The President of the Ghana Institution of Engineering (GhIE), Rev. Prof. Charles Anum Adams, has called for a collaboration among relevant stakeholders to develop an appropriate mix for durable roads.
He suggested that the government should consult the GhIE and other professional bodies before awarding road contracts to ensure that contracts were awarded to only certified engineers and contractors.
Delivering the 51st Presidential Address of the institute in Accra last Thursday, Rev. Prof. Adams said poor execution of projects had resulted in too many bad roads across the country.
He said these impeded productivity and economic development.
The address was on the topic: “Contemporary Transportation Infrastructure Development in Ghana: Interrogating the Nexus of Engineering, Politics and Sustainability”.
Rev. Prof. Adams called on politicians to desist from abandoning uncompleted projects inherited from their predecessors.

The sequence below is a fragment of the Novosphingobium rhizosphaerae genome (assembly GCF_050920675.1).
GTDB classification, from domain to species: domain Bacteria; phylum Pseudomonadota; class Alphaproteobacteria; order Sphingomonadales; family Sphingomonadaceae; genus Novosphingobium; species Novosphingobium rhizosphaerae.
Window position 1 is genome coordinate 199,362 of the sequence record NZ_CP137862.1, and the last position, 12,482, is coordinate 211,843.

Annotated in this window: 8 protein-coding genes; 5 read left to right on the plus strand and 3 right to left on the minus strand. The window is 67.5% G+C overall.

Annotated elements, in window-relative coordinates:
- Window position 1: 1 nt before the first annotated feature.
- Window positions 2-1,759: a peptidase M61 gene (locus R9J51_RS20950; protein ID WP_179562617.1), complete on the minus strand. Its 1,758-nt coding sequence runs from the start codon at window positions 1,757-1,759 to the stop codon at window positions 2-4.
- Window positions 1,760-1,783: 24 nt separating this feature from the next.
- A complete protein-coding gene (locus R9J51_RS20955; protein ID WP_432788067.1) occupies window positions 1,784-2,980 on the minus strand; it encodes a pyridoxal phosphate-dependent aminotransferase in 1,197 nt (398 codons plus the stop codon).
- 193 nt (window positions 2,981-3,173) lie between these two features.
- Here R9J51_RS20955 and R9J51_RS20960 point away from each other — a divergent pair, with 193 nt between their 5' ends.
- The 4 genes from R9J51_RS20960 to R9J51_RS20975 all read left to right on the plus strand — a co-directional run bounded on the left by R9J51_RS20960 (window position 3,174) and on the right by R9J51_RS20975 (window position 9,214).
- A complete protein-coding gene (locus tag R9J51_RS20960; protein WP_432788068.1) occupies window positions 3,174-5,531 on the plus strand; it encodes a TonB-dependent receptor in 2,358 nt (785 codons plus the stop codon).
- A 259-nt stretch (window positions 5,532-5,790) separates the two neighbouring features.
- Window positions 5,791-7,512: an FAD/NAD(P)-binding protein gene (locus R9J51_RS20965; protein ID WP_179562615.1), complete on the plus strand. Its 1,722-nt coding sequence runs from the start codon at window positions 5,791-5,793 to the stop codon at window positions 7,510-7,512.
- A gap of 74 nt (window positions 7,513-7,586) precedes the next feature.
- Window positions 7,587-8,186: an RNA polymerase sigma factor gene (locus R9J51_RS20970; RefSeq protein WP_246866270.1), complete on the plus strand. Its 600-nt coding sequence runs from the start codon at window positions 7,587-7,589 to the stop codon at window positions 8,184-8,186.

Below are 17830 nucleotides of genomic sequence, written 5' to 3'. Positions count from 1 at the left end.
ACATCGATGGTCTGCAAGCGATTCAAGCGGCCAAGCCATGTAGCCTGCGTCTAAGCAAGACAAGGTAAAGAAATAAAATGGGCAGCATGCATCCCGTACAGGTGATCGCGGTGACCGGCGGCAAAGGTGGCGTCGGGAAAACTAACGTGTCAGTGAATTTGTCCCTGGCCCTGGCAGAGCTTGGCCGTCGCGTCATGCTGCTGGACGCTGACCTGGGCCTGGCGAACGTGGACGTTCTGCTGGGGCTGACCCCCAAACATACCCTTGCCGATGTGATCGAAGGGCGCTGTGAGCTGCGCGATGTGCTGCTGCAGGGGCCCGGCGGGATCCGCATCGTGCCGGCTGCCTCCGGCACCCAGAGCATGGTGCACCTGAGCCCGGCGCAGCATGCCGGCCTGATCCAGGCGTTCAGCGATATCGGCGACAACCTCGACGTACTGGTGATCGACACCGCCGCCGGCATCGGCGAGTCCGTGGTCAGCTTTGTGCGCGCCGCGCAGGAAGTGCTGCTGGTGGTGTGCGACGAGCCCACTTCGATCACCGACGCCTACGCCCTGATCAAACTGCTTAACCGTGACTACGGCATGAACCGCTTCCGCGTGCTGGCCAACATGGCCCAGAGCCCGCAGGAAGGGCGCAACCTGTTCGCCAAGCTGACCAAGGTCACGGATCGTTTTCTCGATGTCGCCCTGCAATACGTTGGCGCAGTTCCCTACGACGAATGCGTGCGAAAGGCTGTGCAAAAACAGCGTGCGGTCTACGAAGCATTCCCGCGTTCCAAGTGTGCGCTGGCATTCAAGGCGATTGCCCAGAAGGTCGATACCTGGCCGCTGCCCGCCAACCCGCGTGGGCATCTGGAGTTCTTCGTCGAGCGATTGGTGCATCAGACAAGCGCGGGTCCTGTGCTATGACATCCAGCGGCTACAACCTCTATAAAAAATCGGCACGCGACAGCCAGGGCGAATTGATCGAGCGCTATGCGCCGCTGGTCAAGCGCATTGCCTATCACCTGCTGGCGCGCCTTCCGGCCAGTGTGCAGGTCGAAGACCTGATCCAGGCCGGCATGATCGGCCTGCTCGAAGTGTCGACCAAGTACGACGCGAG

The Directive Principles of State Policy as contained in the 1992 Constitution states that: “As far as practicable, a government shall continue and execute projects and programmes by the previous government”.
The GhIE President said it was a source of concern that the directive had not been adhered to by successive governments.
He further appealed to politicians not to use the road sector as campaign messages.
Rev. Prof. Adams added that road expansion was needed to accommodate the ever-increasing vehicles on our roads, and urged members of the GhIE to up their game to complete jobs awarded to them.
Rev. Prof. Adams proposed warm-mix asphalt instead of hot asphalt for road construction, saying the former reduced emissions.
He also recommended bio-binders for road construction or recycled materials for road durability, as well as the use of eco-friendly materials.
The Executive Director of GhIE, David Nyante, explained that the presidential address was perhaps the most important highlight of the tenure of the President of the institution.
He said every president of the institution delivered an address in his or her area of practice and expertise.
The chairman of the ceremony, Kwesi Abbey Sam, said transport was a key driver on the road to ending poverty.
He urged engineers to insist on doing the right thing irrespective of pressures from any quarter.